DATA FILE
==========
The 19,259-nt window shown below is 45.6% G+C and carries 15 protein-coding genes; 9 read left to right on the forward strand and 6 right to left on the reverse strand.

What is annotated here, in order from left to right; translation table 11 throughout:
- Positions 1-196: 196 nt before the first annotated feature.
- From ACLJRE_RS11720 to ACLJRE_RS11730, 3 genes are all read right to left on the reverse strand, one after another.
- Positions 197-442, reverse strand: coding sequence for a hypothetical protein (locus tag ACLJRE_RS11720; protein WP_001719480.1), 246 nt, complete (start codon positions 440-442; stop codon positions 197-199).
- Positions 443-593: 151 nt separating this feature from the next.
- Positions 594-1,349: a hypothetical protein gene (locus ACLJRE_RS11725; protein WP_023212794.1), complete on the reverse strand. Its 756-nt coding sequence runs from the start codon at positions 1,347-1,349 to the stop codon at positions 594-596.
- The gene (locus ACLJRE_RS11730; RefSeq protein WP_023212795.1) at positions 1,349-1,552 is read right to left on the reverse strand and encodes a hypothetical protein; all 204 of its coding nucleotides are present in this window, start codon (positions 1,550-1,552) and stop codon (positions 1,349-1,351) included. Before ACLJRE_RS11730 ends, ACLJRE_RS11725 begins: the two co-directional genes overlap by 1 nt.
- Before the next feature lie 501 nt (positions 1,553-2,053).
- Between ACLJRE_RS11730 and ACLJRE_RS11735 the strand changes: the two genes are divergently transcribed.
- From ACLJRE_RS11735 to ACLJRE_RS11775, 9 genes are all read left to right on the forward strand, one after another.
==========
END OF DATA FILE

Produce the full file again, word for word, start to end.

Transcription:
The 19,259-nt window shown below is 45.6% G+C and carries 15 protein-coding genes; 9 read left to right on the forward strand and 6 right to left on the reverse strand.

What is annotated here, in order from left to right; translation table 11 throughout:
- Positions 1-196: 196 nt before the first annotated feature.
- From ACLJRE_RS11720 to ACLJRE_RS11730, 3 genes are all read right to left on the reverse strand, one after another.
- Positions 197-442, reverse strand: coding sequence for a hypothetical protein (locus tag ACLJRE_RS11720; protein WP_001719480.1), 246 nt, complete (start codon positions 440-442; stop codon positions 197-199).
- Positions 443-593: 151 nt separating this feature from the next.
- Positions 594-1,349: a hypothetical protein gene (locus ACLJRE_RS11725; protein WP_023212794.1), complete on the reverse strand. Its 756-nt coding sequence runs from the start codon at positions 1,347-1,349 to the stop codon at positions 594-596.
- The gene (locus ACLJRE_RS11730; RefSeq protein WP_023212795.1) at positions 1,349-1,552 is read right to left on the reverse strand and encodes a hypothetical protein; all 204 of its coding nucleotides are present in this window, start codon (positions 1,550-1,552) and stop codon (positions 1,349-1,351) included. Before ACLJRE_RS11730 ends, ACLJRE_RS11725 begins: the two co-directional genes overlap by 1 nt.
- Before the next feature lie 501 nt (positions 1,553-2,053).
- Between ACLJRE_RS11730 and ACLJRE_RS11735 the strand changes: the two genes are divergently transcribed.
- From ACLJRE_RS11735 to ACLJRE_RS11775, 9 genes are all read left to right on the forward strand, one after another.